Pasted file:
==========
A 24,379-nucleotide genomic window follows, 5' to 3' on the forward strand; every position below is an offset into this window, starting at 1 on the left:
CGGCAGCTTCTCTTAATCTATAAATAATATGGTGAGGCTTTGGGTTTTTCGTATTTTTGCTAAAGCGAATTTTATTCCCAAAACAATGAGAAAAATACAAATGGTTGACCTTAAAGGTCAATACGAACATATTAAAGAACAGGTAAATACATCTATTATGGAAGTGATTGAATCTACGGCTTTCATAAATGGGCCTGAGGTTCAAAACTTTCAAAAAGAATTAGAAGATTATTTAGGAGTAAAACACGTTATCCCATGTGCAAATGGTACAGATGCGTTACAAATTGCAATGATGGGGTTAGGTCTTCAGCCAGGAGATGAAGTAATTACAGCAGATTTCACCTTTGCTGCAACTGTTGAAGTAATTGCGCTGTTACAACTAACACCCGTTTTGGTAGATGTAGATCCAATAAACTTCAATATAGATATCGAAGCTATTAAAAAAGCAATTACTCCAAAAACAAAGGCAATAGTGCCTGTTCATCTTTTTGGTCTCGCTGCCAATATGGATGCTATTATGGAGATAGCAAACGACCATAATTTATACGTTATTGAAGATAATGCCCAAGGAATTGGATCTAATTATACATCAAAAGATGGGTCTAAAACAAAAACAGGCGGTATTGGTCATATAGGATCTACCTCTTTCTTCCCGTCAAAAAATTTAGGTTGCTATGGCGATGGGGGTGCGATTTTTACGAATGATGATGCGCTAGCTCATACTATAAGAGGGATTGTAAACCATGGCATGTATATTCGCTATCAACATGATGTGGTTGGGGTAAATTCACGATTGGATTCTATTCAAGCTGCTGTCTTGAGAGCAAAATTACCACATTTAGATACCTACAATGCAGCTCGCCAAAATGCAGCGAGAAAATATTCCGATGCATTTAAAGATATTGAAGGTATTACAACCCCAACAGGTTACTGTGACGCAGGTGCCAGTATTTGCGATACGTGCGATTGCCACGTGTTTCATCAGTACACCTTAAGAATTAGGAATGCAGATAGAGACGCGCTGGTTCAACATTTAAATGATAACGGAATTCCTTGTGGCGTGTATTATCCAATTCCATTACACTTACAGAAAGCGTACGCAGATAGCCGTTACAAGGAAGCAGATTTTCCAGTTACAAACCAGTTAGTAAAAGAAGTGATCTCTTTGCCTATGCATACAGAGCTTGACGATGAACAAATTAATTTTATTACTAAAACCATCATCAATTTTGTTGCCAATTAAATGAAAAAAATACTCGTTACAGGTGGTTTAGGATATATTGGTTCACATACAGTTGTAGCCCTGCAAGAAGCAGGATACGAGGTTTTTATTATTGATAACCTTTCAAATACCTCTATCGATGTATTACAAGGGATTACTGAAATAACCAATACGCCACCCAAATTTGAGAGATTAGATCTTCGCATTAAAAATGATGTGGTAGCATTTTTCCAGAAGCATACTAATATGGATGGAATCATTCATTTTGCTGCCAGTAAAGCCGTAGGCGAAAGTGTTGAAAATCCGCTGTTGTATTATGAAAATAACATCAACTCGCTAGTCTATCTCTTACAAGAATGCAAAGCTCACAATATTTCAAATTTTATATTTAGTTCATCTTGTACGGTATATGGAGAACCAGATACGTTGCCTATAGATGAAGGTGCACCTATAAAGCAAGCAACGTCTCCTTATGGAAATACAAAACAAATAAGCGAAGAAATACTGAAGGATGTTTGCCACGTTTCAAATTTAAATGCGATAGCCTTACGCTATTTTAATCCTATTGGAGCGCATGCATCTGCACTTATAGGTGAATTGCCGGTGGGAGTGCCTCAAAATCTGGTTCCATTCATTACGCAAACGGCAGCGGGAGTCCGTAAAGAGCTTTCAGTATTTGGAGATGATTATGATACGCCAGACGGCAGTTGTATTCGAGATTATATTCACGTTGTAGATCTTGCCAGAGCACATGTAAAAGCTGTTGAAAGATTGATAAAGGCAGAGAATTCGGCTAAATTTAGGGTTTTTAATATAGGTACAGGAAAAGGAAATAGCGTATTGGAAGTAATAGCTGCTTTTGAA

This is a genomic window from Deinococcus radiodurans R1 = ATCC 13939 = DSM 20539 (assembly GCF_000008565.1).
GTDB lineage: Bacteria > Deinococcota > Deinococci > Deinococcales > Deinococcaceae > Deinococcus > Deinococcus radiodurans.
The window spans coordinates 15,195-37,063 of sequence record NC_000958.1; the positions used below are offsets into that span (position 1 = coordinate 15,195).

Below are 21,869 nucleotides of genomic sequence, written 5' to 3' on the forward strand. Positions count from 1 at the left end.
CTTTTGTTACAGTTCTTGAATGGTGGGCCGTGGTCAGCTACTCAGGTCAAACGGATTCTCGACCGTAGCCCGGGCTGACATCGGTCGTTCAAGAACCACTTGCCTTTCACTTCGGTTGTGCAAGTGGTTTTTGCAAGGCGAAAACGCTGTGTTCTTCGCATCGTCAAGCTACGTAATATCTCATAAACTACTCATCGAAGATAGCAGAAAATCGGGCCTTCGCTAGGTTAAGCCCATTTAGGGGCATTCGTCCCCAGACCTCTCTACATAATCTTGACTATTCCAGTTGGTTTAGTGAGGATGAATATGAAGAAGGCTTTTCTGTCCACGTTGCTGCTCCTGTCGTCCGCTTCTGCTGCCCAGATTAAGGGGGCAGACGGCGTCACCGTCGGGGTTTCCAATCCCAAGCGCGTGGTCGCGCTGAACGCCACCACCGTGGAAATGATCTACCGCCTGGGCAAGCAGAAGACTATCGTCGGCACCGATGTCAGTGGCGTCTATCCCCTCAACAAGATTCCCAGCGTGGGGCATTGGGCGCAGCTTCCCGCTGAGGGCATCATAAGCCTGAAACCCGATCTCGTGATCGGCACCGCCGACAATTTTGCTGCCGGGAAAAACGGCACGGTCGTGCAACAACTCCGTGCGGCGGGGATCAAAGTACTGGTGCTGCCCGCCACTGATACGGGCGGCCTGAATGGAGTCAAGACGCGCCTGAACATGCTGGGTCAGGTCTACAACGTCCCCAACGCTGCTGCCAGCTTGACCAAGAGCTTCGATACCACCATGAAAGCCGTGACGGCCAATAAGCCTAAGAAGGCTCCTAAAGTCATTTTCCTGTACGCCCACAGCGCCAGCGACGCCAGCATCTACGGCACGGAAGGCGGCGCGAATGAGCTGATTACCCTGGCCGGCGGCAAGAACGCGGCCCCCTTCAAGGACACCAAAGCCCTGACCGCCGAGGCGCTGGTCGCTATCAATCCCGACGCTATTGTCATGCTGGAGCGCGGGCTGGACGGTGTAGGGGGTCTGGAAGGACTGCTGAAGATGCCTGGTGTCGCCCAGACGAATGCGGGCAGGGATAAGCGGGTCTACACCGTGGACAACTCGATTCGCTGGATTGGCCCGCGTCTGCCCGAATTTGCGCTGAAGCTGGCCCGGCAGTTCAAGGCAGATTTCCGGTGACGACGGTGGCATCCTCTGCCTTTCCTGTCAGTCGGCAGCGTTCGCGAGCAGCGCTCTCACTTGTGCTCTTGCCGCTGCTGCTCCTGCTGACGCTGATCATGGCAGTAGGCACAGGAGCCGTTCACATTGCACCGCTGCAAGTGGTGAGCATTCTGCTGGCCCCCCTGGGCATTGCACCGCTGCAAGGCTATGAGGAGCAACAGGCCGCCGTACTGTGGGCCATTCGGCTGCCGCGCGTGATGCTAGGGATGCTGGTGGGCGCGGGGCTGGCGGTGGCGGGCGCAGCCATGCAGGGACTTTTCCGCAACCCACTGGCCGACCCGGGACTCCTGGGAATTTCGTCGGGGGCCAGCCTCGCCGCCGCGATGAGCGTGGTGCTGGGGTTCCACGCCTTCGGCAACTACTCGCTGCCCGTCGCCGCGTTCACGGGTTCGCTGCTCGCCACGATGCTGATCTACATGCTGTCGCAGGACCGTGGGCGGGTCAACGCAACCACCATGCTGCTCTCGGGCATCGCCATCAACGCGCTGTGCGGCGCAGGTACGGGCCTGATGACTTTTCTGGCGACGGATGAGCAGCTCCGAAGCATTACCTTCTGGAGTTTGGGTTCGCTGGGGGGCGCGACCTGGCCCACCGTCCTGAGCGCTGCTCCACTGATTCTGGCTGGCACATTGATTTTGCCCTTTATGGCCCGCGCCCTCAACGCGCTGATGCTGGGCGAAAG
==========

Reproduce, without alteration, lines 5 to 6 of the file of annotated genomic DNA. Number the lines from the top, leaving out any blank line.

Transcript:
The window spans coordinates 15,195-37,063 of sequence record NC_000958.1; the positions used below are offsets into that span (position 1 = coordinate 15,195).

Below are 21,869 nucleotides of genomic sequence, written 5' to 3' on the forward strand. Positions count from 1 at the left end.